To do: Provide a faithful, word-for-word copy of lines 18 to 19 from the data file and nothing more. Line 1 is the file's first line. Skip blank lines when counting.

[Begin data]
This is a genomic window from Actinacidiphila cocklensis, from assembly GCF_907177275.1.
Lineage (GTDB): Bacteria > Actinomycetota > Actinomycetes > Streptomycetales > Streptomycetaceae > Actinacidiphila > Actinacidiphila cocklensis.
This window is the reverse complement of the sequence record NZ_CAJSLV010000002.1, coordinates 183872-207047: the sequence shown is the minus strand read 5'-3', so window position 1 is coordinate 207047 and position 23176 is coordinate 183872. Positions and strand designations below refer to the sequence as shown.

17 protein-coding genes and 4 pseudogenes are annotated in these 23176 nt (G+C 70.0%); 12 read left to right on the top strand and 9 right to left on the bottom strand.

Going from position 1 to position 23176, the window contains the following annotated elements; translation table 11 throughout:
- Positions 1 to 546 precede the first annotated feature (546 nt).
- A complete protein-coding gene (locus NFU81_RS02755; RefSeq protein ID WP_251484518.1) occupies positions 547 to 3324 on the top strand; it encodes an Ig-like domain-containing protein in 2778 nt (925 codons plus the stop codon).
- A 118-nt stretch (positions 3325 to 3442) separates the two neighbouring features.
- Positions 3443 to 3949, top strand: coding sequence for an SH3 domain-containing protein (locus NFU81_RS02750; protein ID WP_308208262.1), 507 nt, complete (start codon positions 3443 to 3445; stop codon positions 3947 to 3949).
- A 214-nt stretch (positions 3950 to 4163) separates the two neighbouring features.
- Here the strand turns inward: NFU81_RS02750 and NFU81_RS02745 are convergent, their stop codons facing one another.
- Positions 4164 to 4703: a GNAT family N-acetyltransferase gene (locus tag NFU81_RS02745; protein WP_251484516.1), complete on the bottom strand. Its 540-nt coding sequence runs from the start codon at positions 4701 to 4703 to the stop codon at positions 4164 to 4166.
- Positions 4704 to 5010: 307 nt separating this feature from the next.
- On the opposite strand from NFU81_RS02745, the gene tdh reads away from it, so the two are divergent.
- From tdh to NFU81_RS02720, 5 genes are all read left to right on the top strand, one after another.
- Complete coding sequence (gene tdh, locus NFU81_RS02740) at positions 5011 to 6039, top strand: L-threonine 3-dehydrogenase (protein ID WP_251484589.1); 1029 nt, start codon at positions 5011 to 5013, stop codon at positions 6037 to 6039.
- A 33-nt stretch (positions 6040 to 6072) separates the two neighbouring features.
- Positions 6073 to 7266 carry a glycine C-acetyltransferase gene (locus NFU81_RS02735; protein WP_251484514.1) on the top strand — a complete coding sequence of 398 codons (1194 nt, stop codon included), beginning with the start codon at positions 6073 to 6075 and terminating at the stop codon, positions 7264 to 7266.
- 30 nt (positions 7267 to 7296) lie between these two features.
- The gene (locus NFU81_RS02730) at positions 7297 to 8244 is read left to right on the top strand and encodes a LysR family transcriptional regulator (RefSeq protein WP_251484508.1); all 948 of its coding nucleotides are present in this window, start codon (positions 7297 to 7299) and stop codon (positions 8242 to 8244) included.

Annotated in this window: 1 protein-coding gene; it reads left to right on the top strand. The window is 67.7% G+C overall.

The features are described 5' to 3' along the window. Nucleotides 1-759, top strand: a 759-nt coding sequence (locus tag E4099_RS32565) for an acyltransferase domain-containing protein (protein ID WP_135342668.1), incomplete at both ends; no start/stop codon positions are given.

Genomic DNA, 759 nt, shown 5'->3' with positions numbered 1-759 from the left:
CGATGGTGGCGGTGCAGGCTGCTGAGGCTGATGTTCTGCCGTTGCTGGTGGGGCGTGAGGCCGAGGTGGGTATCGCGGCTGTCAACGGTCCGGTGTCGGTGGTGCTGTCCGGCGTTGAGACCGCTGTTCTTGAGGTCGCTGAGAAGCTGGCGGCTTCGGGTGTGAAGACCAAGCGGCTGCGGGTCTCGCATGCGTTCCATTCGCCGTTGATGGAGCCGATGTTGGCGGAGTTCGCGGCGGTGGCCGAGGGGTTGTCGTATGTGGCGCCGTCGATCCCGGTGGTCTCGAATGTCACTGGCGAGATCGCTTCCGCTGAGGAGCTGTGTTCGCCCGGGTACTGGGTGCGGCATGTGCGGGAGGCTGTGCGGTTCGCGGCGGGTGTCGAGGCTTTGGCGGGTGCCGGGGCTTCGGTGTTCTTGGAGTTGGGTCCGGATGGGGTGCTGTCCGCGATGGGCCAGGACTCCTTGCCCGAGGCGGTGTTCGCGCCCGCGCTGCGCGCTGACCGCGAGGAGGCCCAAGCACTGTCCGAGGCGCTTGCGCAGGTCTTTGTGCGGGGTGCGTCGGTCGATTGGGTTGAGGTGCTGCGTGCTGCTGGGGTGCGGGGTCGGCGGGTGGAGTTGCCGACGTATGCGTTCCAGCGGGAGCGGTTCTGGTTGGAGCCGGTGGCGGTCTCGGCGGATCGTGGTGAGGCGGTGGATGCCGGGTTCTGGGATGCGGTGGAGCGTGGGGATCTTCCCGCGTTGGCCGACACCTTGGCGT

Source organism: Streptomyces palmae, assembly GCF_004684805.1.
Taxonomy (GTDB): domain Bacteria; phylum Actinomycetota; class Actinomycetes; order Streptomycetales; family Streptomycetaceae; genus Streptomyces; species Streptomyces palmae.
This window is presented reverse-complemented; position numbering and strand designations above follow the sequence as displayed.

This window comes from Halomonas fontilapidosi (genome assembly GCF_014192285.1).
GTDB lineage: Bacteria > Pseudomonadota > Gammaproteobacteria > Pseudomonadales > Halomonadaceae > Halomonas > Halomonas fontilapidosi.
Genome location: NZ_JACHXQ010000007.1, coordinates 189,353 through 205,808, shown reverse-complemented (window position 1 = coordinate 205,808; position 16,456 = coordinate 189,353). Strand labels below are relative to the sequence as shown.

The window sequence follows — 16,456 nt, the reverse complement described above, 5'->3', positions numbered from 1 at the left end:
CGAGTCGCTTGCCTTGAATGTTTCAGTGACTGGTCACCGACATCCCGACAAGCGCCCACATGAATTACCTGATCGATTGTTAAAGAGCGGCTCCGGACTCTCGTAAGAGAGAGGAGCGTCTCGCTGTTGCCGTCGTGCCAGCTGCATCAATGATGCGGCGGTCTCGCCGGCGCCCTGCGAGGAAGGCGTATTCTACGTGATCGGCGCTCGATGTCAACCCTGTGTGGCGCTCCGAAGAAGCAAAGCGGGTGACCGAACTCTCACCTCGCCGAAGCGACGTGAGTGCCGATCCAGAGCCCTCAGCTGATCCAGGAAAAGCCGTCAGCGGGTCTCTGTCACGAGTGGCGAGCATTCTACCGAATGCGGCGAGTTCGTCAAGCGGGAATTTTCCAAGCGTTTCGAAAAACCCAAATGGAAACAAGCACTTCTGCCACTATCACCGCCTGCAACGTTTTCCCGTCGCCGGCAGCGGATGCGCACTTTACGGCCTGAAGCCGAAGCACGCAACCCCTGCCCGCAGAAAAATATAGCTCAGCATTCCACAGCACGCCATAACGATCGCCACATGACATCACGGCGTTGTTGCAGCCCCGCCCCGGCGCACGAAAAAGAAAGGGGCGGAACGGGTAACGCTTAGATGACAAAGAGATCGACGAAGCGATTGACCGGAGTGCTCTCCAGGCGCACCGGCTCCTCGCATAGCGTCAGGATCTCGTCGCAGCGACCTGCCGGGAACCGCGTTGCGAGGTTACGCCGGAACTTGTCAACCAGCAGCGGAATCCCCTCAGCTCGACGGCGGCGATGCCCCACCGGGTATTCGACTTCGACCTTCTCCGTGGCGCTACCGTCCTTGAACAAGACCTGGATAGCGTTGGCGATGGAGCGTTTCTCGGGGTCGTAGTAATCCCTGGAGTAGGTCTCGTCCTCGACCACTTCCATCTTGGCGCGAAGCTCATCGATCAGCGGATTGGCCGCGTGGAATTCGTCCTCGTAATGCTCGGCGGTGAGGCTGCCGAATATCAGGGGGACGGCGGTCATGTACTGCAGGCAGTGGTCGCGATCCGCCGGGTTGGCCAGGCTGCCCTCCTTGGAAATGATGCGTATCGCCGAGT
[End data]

- Positions 6073 to 7266 carry a glycine C-acetyltransferase gene (locus NFU81_RS02735; protein WP_251484514.1) on the top strand — a complete coding sequence of 398 codons (1194 nt, stop codon included), beginning with the start codon at positions 6073 to 6075 and terminating at the stop codon, positions 7264 to 7266.
- 30 nt (positions 7267 to 7296) lie between these two features.